12 Healing Protocols: a guide (part 2)

Healing Protocols 2Find part 1 of this post here.

In part 1, I considered the Autoimmune Protocol, The Wahls Protocols and the Bulletproof Diet.

This post offers an overview of 6 more healing protocols:

  • Jacob’s Gut Healing protocol;
  • The Brainmaker Diet;
  • Your Personal Paleo Code;
  • Paleo;
  • Primal; &
  • the Whole 30.

Jacob’s Gut Healing Protocol

Jacob does a beautiful job of explaining how the gut works in Digestive Health with REAL Food (2013).

This is the most restrictive protocol of the dozen, with only 4 vegetables included during the elimination phase. If you are simultaneously on the Autoimmune Protocol (AIP), you’ll be down to 3, as one of those (green beans) is not AIP-friendly.

created this diet specifically for people suffering from gut dysbiosis and significant digestive issues and therefore it removes all the usual foods that can cause leaky gut and systemic inflammation, as well as carbohydrates that are difficult to digest.

Compatibility: Jacob’s Gut Healing Protocol

If you omit the green beans, this protocol is compatible with the AIP and with most of the other protocols on this list, simply because it is so restrictive.

Unlike some of the others, it is not intended for long term use.

Our experience: Jacob’s Gut Healing Protocol

This is the protocol that gave Matthew some relief after 1½ years of unexplained, increasingly severe and debilitating nausea. The nausea was not autoimmune in origin, so it was not reversing on the AIP.

Though Jacob’s protocol did not cure his nausea, it reduced it enough that he could think straight, get some of his life back, work with his Functional Medicine Doctor to develop a hypothesis and begin a new treatment. Which pretty much makes

I highly recommend book for anyone who is still experiencing digestive issues after trying one of the other healing protocols.

The Brain Maker Diet

Dr David Perlmutter clearly explains how the origin of most illness, including mental illness, is directly connected to gut health, and offers his ‘Brain Maker Diet’ in the 2015 book Brain Maker: The Power of Gut Microbes to Heal and Protect Your Brain –for Life.

In keeping with most other protocols on this list, David highlights foods that nourish a healthy microbiome as a key to well-being. Like other protocols, the Brain Maker diet advocates fermented foods, but unlike some others, it includes fermented dairy and even tempeh, a fermented soy product.

It is a low-carbohydrate diet that recommends 72-hour fasts 4 times a year (but offers no cautions about fasting for women).

Compatibility: The Brain Maker Diet

The Brain Maker Diet has many elements in common with other protocols, but is less restrictive. Its emphasis on fermented dairy products (the meal plan includes dairy daily) makes this diet generally less compatible with others on this list.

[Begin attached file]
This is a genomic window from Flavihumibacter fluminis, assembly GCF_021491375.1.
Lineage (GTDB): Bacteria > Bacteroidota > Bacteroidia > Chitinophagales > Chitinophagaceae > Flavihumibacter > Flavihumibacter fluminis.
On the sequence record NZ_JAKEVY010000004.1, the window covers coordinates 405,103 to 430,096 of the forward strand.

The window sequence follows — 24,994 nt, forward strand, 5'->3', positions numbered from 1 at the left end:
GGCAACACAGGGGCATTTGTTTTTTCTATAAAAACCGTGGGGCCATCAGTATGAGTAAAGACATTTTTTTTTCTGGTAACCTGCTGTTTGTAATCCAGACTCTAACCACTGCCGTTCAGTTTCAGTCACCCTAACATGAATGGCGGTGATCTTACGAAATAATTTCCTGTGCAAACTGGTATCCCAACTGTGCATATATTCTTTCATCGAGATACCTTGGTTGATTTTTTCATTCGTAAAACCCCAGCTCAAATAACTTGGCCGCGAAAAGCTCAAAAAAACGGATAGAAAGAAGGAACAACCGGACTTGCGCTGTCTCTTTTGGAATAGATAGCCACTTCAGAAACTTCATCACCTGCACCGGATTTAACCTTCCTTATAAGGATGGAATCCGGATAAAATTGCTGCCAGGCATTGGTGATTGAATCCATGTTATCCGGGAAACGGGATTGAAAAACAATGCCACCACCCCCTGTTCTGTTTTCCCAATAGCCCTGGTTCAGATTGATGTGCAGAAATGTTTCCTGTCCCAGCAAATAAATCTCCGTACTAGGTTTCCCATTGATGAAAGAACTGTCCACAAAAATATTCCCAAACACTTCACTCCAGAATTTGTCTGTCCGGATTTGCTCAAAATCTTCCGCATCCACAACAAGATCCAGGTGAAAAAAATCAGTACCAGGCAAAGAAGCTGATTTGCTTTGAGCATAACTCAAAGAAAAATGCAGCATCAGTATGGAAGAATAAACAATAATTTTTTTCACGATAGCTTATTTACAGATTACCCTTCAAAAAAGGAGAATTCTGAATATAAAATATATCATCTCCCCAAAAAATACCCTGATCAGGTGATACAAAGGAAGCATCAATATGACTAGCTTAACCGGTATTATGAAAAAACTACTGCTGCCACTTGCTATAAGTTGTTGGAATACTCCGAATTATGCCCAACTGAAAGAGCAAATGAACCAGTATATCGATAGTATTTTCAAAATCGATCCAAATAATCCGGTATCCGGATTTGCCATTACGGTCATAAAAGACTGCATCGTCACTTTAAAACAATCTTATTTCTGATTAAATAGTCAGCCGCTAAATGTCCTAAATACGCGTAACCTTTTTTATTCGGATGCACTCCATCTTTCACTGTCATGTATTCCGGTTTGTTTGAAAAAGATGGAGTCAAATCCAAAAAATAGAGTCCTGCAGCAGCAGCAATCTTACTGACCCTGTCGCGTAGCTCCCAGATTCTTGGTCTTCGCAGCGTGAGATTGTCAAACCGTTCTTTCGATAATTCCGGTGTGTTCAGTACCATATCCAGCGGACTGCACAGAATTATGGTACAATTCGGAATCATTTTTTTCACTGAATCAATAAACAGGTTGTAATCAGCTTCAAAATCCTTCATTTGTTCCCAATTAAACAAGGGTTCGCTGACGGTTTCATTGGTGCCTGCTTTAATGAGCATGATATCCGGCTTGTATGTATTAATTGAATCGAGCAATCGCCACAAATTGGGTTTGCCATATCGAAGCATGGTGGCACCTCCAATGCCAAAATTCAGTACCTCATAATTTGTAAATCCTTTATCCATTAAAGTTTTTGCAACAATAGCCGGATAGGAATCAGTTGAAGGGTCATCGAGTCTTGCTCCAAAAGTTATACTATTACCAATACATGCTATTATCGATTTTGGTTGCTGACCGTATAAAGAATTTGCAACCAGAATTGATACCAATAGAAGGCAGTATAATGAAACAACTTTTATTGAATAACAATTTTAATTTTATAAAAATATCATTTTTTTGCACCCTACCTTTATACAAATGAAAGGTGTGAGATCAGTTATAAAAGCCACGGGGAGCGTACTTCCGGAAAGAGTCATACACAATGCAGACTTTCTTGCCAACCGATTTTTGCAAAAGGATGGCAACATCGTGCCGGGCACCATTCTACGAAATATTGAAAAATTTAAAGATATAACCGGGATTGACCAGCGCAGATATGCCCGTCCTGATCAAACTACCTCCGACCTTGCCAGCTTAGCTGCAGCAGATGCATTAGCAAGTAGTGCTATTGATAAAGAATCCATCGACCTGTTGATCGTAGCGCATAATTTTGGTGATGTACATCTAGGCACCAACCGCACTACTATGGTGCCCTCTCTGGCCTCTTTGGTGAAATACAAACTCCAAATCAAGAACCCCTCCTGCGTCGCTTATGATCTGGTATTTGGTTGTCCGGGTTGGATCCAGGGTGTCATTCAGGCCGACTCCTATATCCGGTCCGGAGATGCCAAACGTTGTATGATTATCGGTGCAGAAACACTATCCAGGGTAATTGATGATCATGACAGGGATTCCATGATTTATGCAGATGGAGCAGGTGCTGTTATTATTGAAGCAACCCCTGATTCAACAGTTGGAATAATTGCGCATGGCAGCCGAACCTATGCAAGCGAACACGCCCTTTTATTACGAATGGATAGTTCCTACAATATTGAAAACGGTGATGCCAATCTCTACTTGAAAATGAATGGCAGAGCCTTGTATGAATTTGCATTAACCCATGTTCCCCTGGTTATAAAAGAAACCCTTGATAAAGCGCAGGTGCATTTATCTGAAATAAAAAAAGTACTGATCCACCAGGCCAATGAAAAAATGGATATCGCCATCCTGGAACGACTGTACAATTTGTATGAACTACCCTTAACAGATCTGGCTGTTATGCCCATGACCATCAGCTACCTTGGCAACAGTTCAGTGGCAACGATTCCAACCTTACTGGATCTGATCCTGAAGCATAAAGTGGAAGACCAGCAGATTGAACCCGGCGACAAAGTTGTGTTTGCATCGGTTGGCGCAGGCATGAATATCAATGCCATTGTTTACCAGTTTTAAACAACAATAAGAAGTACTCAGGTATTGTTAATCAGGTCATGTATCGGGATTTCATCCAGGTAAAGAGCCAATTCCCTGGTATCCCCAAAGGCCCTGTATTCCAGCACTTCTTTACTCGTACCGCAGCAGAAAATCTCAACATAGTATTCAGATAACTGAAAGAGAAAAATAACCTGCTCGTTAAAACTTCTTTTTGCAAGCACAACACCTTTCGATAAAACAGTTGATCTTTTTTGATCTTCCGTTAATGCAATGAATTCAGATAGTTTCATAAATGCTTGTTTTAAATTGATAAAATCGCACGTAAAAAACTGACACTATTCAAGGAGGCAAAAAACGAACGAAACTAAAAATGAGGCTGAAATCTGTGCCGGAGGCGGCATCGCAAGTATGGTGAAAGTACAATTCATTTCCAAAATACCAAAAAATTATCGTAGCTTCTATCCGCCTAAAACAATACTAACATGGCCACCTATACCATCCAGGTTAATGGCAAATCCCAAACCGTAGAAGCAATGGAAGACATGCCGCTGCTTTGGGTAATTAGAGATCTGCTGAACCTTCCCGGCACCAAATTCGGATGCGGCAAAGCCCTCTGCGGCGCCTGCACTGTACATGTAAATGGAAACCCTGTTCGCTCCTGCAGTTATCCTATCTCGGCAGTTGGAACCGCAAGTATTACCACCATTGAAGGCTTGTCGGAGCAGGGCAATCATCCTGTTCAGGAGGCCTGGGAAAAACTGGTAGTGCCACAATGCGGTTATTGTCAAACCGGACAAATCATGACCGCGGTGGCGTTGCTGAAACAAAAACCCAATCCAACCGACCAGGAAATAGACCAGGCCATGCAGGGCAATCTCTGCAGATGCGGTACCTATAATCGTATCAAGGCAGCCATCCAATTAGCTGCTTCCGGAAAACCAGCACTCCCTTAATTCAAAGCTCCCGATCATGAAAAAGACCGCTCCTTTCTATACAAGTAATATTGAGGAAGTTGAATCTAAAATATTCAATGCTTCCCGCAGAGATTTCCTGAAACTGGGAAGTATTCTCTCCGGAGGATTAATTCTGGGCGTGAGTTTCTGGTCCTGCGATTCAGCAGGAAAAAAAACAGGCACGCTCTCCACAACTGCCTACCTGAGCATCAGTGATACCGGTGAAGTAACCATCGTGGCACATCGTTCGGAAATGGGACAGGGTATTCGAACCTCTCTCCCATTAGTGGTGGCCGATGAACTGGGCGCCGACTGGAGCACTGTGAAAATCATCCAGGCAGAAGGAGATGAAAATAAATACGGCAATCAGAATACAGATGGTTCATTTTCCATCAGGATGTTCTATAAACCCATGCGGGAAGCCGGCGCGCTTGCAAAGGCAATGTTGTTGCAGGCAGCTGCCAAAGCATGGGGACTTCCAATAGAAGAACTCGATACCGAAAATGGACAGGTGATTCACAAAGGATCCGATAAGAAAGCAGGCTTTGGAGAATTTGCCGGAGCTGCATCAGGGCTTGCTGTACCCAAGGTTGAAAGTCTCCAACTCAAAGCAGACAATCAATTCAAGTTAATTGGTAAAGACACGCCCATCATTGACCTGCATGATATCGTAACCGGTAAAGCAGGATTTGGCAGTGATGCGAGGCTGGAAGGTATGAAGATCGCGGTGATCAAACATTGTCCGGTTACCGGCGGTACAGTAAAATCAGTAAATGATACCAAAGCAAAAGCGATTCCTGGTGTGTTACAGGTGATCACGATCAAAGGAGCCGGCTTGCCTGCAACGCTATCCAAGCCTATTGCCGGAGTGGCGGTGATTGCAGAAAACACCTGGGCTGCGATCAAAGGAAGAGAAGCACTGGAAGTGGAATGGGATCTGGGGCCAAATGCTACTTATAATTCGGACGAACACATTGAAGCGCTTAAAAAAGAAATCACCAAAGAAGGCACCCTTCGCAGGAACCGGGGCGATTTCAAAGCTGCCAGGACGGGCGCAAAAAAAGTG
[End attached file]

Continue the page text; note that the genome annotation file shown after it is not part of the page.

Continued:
ChooseOur experience: The Brain Maker Diet

I haven’t tried the Brain Maker diet because it contains foods that I already know are not optimal for me. However, I did try elements of the protocol  in David’s 2011 book Power Up Your Brain: The Neuroscience of Enlightenment, co-written with Alberto Villoldo, including regular multi-day fasting. I found that, as for many woman, prolonged fasting caused negative effects.

As both Matthew and I were already committed to a more rigorous protocol when I read Brain Maker, the primary benefit of this book was the clear explanation of the biological systems involved in brain health.

Your Personal Paleo Code

Chris Kresser published Your Personal Paleo Code in 2013.

The dietary component is aligned with the other protocols on this list, and includes variations for people with autoimmune conditions and blood sugar and/or weight regulation issues.

Chris emphasizes that no one protocol will work for everyone, and advocates starting with his 30-day elimination diet and then customizing to meet individual circumstances.

Compatibility: Your Personal Paleo Code

Because Your Personal Paleo Code encourages an individualized approach, it is potentially compatible with all the other protocols on this list.

Like most of the others, it emphasizes lifestyle practices as an integral part of the protocol, and though Chris has a somewhat unique interpretation, these are aligned with the lifestyle elements of the AIP and the Primal Blueprint.

Your Personal Paleo Code is unique in the way it calculates carbohydrate levels. Like the AIP, it is not a low-carb protocol. In fact, Chris recommends not counting low-carb vegetables toward daily carbohydrate consumption at all, and only including high-carb vegetables and fruits in these calculations.

Our experience: Your Personal Paleo Code

Our experience has been that modification of any protocol has been necessary to achieve results, which supports the central premise of Your Personal Paleo Code.

Both Matthew and I have been working to implement the lifestyle recommendations from this protocol, including cultivating pleasure and getting outside~.